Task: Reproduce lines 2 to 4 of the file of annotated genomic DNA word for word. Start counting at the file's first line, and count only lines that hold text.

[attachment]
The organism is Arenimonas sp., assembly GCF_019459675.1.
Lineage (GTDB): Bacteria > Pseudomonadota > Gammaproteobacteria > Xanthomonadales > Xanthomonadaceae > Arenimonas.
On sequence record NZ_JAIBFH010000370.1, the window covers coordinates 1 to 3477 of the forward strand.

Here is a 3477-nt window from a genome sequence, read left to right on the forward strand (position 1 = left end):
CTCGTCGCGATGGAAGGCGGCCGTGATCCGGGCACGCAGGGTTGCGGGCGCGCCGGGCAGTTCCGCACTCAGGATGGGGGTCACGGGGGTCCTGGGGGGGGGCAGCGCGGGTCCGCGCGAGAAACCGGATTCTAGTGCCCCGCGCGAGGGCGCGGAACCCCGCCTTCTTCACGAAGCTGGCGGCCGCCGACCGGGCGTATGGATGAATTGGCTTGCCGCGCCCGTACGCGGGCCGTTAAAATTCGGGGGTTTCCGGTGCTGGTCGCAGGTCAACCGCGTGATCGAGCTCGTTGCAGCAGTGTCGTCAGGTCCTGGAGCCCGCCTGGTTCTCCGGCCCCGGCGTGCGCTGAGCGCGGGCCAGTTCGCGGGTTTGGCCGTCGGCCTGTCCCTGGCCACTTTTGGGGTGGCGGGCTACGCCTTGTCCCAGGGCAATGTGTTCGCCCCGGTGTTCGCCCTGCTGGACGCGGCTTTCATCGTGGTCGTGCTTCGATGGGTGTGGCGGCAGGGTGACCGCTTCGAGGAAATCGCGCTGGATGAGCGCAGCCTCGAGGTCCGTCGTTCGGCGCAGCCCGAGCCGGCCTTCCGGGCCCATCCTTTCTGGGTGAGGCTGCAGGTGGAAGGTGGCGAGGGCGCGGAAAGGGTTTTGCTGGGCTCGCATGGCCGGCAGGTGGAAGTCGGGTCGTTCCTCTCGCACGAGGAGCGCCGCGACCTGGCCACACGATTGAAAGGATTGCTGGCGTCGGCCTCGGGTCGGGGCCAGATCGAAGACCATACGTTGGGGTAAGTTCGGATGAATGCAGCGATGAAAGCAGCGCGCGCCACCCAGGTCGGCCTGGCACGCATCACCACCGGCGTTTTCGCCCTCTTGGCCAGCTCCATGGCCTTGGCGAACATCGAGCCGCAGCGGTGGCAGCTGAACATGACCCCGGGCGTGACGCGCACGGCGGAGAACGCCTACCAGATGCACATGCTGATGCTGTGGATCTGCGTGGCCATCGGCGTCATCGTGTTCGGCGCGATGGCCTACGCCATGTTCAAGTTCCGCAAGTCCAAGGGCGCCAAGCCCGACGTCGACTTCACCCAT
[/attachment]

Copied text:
Lineage (GTDB): Bacteria > Pseudomonadota > Gammaproteobacteria > Xanthomonadales > Xanthomonadaceae > Arenimonas.
On sequence record NZ_JAIBFH010000370.1, the window covers coordinates 1 to 3477 of the forward strand.

Here is a 3477-nt window from a genome sequence, read left to right on the forward strand (position 1 = left end):